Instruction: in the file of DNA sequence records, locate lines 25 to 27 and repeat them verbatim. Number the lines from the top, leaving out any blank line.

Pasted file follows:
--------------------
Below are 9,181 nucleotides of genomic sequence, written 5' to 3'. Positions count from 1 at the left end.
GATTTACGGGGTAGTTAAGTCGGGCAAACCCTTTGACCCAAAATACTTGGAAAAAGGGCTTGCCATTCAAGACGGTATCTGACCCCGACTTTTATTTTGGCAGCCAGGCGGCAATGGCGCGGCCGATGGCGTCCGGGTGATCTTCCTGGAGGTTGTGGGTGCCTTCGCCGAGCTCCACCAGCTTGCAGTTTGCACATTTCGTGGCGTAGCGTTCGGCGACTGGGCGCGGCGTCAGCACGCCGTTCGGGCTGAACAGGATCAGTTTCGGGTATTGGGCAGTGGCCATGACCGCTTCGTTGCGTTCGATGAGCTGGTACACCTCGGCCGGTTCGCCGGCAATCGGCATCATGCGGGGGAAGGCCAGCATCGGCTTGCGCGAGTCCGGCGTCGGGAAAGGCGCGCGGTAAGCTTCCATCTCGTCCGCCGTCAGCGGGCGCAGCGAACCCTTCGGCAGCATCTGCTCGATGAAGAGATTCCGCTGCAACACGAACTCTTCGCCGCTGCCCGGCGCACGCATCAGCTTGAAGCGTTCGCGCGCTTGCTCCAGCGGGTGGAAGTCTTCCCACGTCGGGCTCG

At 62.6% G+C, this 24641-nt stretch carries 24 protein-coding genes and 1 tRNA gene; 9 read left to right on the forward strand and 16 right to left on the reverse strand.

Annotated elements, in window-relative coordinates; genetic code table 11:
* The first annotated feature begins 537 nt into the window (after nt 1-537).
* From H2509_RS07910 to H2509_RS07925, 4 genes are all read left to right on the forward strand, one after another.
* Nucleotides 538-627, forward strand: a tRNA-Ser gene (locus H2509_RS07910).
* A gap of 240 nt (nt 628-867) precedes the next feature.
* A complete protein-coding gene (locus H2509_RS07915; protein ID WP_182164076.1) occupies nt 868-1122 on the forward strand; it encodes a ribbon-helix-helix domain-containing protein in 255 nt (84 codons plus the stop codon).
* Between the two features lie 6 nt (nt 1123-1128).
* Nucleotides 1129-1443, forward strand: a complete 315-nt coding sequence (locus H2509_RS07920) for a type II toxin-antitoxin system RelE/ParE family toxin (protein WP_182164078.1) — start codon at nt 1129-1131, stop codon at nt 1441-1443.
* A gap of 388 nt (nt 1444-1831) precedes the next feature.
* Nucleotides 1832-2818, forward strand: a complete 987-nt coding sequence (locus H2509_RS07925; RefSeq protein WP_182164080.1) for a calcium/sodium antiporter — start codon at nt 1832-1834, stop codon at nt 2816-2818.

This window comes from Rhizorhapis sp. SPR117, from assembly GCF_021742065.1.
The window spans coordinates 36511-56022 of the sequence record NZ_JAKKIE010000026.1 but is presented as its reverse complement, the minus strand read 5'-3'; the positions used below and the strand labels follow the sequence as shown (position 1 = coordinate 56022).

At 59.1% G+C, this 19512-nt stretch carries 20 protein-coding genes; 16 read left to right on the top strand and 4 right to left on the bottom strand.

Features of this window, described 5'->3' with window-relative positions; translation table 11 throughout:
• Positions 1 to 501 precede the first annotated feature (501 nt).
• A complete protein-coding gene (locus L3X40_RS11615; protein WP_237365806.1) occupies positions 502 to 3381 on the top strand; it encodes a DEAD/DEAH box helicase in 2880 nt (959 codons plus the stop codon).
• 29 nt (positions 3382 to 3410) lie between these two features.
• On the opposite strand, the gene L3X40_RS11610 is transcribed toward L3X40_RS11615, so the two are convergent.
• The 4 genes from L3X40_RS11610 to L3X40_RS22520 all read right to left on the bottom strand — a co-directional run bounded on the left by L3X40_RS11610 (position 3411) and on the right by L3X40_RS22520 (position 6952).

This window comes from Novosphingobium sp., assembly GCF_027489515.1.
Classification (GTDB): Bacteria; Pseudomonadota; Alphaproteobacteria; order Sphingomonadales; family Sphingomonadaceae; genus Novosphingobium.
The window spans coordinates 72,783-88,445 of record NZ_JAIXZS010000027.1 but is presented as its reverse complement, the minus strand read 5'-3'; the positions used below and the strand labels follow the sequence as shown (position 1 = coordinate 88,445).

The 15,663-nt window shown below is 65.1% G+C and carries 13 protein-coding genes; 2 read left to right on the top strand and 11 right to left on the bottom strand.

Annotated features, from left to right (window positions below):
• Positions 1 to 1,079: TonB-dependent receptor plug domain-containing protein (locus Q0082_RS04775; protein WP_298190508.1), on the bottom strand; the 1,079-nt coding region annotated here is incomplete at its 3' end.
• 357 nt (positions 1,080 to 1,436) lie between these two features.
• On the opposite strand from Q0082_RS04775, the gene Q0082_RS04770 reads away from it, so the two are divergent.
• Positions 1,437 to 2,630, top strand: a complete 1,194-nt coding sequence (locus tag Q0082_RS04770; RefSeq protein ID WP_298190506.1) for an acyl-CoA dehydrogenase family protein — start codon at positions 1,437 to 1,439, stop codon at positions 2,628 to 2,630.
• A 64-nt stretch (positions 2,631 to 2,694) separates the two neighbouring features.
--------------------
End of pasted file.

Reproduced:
The window spans coordinates 72,783-88,445 of record NZ_JAIXZS010000027.1 but is presented as its reverse complement, the minus strand read 5'-3'; the positions used below and the strand labels follow the sequence as shown (position 1 = coordinate 88,445).

The 15,663-nt window shown below is 65.1% G+C and carries 13 protein-coding genes; 2 read left to right on the top strand and 11 right to left on the bottom strand.

Annotated features, from left to right (window positions below):